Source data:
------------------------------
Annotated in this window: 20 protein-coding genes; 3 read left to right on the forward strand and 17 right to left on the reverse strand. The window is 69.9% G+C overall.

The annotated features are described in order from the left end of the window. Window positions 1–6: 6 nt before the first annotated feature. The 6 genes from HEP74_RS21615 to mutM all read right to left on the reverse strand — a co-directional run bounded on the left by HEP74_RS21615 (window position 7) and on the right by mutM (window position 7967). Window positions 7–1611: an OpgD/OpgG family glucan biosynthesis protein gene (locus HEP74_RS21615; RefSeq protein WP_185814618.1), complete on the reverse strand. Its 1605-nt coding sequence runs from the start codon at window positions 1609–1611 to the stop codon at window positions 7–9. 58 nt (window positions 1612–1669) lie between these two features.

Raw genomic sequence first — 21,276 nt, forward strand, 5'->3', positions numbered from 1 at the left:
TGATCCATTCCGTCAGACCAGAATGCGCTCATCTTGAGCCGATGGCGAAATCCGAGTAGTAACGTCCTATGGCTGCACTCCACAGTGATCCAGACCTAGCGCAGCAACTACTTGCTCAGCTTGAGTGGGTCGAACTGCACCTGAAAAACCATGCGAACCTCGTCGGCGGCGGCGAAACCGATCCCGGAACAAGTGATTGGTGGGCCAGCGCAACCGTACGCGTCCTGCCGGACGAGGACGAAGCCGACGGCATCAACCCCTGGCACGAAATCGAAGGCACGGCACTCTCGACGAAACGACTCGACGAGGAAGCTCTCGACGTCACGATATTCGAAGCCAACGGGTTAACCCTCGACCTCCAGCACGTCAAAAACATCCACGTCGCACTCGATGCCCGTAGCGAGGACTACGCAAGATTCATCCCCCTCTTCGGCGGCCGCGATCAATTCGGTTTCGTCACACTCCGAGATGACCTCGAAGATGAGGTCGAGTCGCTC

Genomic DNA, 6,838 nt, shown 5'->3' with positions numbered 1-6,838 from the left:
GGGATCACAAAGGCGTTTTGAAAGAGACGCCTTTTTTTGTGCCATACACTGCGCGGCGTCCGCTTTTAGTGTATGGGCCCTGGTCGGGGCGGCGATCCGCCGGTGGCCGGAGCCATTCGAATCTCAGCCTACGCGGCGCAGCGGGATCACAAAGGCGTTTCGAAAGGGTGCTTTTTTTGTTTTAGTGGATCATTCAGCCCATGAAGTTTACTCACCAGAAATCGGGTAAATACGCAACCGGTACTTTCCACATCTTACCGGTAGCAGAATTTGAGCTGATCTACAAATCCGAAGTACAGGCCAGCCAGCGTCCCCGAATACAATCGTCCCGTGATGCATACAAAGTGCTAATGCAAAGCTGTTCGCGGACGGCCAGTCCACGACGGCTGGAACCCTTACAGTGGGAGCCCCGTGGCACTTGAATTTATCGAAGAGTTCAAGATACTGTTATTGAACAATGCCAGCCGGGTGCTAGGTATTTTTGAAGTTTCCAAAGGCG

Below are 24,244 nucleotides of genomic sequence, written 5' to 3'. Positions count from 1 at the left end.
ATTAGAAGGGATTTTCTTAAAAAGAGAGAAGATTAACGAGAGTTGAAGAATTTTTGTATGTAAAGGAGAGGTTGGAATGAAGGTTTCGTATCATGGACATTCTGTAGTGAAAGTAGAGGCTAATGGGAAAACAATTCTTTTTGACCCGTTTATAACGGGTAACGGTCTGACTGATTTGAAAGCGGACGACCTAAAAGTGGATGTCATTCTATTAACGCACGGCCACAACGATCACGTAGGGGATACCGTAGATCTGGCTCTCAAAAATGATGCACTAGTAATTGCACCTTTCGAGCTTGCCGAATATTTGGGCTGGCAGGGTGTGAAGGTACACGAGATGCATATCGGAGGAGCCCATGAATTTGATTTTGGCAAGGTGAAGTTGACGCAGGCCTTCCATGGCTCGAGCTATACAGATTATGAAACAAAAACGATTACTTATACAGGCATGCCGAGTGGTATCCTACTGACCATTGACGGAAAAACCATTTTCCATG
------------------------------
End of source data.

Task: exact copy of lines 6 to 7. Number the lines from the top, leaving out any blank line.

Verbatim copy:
GGGATCACAAAGGCGTTTTGAAAGAGACGCCTTTTTTTGTGCCATACACTGCGCGGCGTCCGCTTTTAGTGTATGGGCCCTGGTCGGGGCGGCGATCCGCCGGTGGCCGGAGCCATTCGAATCTCAGCCTACGCGGCGCAGCGGGATCACAAAGGCGTTTCGAAAGGGTGCTTTTTTTGTTTTAGTGGATCATTCAGCCCATGAAGTTTACTCACCAGAAATCGGGTAAATACGCAACCGGTACTTTCCACATCTTACCGGTAGCAGAATTTGAGCTGATCTACAAATCCGAAGTACAGGCCAGCCAGCGTCCCCGAATACAATCGTCCCGTGATGCATACAAAGTGCTAATGCAAAGCTGTTCGCGGACGGCCAGTCCACGACGGCTGGAACCCTTACAGTGGGAGCCCCGTGGCACTTGAATTTATCGAAGAGTTCAAGATACTGTTATTGAACAATGCCAGCCGGGTGCTAGGTATTTTTGAAGTTTCCAAAGGCG

Below are 24,244 nucleotides of genomic sequence, written 5' to 3'. Positions count from 1 at the left end.